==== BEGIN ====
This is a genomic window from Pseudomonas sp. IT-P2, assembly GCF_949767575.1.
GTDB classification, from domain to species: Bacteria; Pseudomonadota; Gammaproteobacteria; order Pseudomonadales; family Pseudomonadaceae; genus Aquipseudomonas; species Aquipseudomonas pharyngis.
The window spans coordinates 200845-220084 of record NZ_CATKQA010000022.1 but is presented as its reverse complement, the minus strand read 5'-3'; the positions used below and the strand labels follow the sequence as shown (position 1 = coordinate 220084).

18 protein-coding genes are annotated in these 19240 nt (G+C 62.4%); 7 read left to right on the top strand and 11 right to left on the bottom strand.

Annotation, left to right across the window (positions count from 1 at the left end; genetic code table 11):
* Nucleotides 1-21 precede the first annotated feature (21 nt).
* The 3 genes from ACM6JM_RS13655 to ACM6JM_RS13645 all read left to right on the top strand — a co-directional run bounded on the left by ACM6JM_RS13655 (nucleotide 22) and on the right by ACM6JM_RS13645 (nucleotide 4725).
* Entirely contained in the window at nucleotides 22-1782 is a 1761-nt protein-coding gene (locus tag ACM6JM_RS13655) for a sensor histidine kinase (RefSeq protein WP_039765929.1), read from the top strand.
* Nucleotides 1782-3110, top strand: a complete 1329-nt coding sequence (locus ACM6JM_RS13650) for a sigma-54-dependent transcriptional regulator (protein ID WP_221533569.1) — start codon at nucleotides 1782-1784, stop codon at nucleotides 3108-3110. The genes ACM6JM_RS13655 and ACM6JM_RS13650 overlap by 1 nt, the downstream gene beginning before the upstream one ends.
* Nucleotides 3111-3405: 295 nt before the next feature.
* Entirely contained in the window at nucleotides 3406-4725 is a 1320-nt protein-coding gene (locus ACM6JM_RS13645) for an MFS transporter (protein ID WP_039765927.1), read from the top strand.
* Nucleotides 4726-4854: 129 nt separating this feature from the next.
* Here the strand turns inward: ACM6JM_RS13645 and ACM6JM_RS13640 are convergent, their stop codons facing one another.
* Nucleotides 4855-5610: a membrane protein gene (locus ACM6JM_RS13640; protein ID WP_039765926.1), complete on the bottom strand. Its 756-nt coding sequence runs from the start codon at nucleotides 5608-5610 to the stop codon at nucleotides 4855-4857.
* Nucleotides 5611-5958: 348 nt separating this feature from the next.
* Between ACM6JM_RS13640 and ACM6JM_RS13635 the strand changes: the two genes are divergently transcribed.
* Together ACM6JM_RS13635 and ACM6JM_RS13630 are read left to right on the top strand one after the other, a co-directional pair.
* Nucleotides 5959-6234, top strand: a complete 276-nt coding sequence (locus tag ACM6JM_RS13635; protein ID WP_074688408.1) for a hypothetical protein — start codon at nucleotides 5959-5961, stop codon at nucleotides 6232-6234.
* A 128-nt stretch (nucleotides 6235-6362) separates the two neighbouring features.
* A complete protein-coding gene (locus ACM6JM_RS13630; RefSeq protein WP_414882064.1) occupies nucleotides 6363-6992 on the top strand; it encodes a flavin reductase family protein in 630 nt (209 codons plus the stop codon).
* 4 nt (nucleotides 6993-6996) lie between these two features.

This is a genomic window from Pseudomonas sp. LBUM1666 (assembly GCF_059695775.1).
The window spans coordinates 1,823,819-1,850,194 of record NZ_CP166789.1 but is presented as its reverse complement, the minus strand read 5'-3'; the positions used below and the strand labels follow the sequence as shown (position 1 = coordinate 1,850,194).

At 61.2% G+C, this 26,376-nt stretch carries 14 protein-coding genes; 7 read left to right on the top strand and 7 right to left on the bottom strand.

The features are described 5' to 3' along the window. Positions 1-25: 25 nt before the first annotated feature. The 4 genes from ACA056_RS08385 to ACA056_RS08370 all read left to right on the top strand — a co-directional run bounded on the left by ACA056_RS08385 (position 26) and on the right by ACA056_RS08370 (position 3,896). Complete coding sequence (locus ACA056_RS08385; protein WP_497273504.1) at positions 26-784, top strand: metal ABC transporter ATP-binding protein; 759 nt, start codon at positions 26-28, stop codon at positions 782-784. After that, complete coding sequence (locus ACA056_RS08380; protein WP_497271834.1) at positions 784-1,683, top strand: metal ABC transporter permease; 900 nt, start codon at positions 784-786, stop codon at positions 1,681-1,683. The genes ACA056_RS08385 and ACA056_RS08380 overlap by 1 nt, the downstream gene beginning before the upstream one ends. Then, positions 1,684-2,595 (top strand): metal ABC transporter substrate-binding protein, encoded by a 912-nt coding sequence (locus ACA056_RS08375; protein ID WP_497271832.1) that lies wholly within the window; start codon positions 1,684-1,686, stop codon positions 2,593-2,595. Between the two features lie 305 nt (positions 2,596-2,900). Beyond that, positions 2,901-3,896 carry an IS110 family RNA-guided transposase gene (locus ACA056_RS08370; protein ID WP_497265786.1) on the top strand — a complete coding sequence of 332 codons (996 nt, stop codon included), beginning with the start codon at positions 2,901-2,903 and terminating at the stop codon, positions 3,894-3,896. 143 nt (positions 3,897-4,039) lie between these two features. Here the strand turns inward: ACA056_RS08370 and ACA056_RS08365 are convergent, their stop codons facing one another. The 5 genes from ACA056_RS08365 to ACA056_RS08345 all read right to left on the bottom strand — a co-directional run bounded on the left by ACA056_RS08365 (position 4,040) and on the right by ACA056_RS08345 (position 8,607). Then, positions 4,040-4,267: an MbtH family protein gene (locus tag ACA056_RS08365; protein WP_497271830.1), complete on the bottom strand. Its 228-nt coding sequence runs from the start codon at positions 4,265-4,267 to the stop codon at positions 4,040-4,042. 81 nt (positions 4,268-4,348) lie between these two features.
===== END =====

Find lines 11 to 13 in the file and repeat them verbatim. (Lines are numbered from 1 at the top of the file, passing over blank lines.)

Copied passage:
* Entirely contained in the window at nucleotides 3406-4725 is a 1320-nt protein-coding gene (locus ACM6JM_RS13645) for an MFS transporter (protein ID WP_039765927.1), read from the top strand.
* Nucleotides 4726-4854: 129 nt separating this feature from the next.
* Here the strand turns inward: ACM6JM_RS13645 and ACM6JM_RS13640 are convergent, their stop codons facing one another.